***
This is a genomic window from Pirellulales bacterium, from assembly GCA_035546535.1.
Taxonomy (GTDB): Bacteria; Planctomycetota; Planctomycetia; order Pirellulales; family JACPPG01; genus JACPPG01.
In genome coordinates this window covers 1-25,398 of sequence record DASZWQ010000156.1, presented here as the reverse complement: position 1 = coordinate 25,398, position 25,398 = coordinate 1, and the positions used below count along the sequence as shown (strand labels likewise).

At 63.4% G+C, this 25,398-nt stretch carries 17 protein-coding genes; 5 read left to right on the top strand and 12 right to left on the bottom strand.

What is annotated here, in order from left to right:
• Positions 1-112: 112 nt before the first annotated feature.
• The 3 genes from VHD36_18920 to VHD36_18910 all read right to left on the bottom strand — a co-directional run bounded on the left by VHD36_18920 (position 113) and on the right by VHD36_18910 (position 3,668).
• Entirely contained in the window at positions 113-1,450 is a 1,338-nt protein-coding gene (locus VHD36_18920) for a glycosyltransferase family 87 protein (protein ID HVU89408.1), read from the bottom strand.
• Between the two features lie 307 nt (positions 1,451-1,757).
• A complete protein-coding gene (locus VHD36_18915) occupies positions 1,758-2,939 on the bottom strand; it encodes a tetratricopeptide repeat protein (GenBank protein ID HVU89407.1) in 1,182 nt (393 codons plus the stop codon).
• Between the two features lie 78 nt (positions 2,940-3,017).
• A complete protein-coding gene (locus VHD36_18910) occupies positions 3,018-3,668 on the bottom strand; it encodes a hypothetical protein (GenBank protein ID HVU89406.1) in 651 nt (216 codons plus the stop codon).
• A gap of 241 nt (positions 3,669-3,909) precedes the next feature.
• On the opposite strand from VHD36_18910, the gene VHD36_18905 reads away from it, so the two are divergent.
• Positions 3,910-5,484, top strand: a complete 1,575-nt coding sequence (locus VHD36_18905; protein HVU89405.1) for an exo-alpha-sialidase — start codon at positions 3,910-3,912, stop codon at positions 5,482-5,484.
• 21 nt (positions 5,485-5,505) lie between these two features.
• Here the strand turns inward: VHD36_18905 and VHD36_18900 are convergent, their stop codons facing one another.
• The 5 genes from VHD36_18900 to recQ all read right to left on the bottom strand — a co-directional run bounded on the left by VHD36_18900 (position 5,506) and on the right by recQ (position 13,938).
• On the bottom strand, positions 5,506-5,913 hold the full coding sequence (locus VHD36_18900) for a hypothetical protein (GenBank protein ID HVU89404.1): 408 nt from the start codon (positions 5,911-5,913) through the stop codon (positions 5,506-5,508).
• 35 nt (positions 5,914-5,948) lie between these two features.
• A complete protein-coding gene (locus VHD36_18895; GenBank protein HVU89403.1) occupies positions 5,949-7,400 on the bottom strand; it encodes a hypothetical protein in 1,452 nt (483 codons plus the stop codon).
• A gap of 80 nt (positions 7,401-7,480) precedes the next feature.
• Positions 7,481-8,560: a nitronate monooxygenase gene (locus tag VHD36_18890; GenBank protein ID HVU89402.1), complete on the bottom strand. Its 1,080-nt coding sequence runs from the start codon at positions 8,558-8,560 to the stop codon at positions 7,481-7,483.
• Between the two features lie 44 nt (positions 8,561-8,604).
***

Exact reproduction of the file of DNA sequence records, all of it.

This is a genomic window from Pirellulales bacterium, from assembly GCA_035546535.1.
Taxonomy (GTDB): Bacteria; Planctomycetota; Planctomycetia; order Pirellulales; family JACPPG01; genus JACPPG01.
In genome coordinates this window covers 1-25,398 of sequence record DASZWQ010000156.1, presented here as the reverse complement: position 1 = coordinate 25,398, position 25,398 = coordinate 1, and the positions used below count along the sequence as shown (strand labels likewise).

At 63.4% G+C, this 25,398-nt stretch carries 17 protein-coding genes; 5 read left to right on the top strand and 12 right to left on the bottom strand.

What is annotated here, in order from left to right:
• Positions 1-112: 112 nt before the first annotated feature.
• The 3 genes from VHD36_18920 to VHD36_18910 all read right to left on the bottom strand — a co-directional run bounded on the left by VHD36_18920 (position 113) and on the right by VHD36_18910 (position 3,668).
• Entirely contained in the window at positions 113-1,450 is a 1,338-nt protein-coding gene (locus VHD36_18920) for a glycosyltransferase family 87 protein (protein ID HVU89408.1), read from the bottom strand.
• Between the two features lie 307 nt (positions 1,451-1,757).
• A complete protein-coding gene (locus VHD36_18915) occupies positions 1,758-2,939 on the bottom strand; it encodes a tetratricopeptide repeat protein (GenBank protein ID HVU89407.1) in 1,182 nt (393 codons plus the stop codon).
• Between the two features lie 78 nt (positions 2,940-3,017).
• A complete protein-coding gene (locus VHD36_18910) occupies positions 3,018-3,668 on the bottom strand; it encodes a hypothetical protein (GenBank protein ID HVU89406.1) in 651 nt (216 codons plus the stop codon).
• A gap of 241 nt (positions 3,669-3,909) precedes the next feature.
• On the opposite strand from VHD36_18910, the gene VHD36_18905 reads away from it, so the two are divergent.
• Positions 3,910-5,484, top strand: a complete 1,575-nt coding sequence (locus VHD36_18905; protein HVU89405.1) for an exo-alpha-sialidase — start codon at positions 3,910-3,912, stop codon at positions 5,482-5,484.
• 21 nt (positions 5,485-5,505) lie between these two features.
• Here the strand turns inward: VHD36_18905 and VHD36_18900 are convergent, their stop codons facing one another.
• The 5 genes from VHD36_18900 to recQ all read right to left on the bottom strand — a co-directional run bounded on the left by VHD36_18900 (position 5,506) and on the right by recQ (position 13,938).
• On the bottom strand, positions 5,506-5,913 hold the full coding sequence (locus VHD36_18900) for a hypothetical protein (GenBank protein ID HVU89404.1): 408 nt from the start codon (positions 5,911-5,913) through the stop codon (positions 5,506-5,508).
• 35 nt (positions 5,914-5,948) lie between these two features.
• A complete protein-coding gene (locus VHD36_18895; GenBank protein HVU89403.1) occupies positions 5,949-7,400 on the bottom strand; it encodes a hypothetical protein in 1,452 nt (483 codons plus the stop codon).
• A gap of 80 nt (positions 7,401-7,480) precedes the next feature.
• Positions 7,481-8,560: a nitronate monooxygenase gene (locus tag VHD36_18890; GenBank protein ID HVU89402.1), complete on the bottom strand. Its 1,080-nt coding sequence runs from the start codon at positions 8,558-8,560 to the stop codon at positions 7,481-7,483.
• Between the two features lie 44 nt (positions 8,561-8,604).